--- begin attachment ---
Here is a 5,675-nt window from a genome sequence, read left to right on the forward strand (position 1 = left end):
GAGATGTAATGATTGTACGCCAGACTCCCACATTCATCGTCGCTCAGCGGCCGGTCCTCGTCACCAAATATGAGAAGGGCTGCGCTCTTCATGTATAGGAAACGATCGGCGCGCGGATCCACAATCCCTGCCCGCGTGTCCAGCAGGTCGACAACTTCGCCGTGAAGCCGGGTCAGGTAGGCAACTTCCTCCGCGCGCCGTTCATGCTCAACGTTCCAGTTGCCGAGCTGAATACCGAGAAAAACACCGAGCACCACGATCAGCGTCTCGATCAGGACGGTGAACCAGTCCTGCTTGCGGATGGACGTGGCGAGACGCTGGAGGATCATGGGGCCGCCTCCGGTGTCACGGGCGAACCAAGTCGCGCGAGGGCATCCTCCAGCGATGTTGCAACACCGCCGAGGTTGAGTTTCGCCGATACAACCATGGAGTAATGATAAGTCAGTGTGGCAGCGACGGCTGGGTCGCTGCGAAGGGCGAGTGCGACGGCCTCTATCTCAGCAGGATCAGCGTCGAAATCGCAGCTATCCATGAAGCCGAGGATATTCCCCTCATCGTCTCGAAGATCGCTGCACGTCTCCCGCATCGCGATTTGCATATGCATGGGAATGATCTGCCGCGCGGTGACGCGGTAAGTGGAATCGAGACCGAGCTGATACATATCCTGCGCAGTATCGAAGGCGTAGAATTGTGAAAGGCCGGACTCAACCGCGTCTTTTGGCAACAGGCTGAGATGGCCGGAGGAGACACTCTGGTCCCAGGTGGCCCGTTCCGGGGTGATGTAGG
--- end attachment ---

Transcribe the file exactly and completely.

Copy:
Here is a 5,675-nt window from a genome sequence, read left to right on the forward strand (position 1 = left end):
GAGATGTAATGATTGTACGCCAGACTCCCACATTCATCGTCGCTCAGCGGCCGGTCCTCGTCACCAAATATGAGAAGGGCTGCGCTCTTCATGTATAGGAAACGATCGGCGCGCGGATCCACAATCCCTGCCCGCGTGTCCAGCAGGTCGACAACTTCGCCGTGAAGCCGGGTCAGGTAGGCAACTTCCTCCGCGCGCCGTTCATGCTCAACGTTCCAGTTGCCGAGCTGAATACCGAGAAAAACACCGAGCACCACGATCAGCGTCTCGATCAGGACGGTGAACCAGTCCTGCTTGCGGATGGACGTGGCGAGACGCTGGAGGATCATGGGGCCGCCTCCGGTGTCACGGGCGAACCAAGTCGCGCGAGGGCATCCTCCAGCGATGTTGCAACACCGCCGAGGTTGAGTTTCGCCGATACAACCATGGAGTAATGATAAGTCAGTGTGGCAGCGACGGCTGGGTCGCTGCGAAGGGCGAGTGCGACGGCCTCTATCTCAGCAGGATCAGCGTCGAAATCGCAGCTATCCATGAAGCCGAGGATATTCCCCTCATCGTCTCGAAGATCGCTGCACGTCTCCCGCATCGCGATTTGCATATGCATGGGAATGATCTGCCGCGCGGTGACGCGGTAAGTGGAATCGAGACCGAGCTGATACATATCCTGCGCAGTATCGAAGGCGTAGAATTGTGAAAGGCCGGACTCAACCGCGTCTTTTGGCAACAGGCTGAGATGGCCGGAGGAGACACTCTGGTCCCAGGTGGCCCGTTCCGGGGTGATGTAGG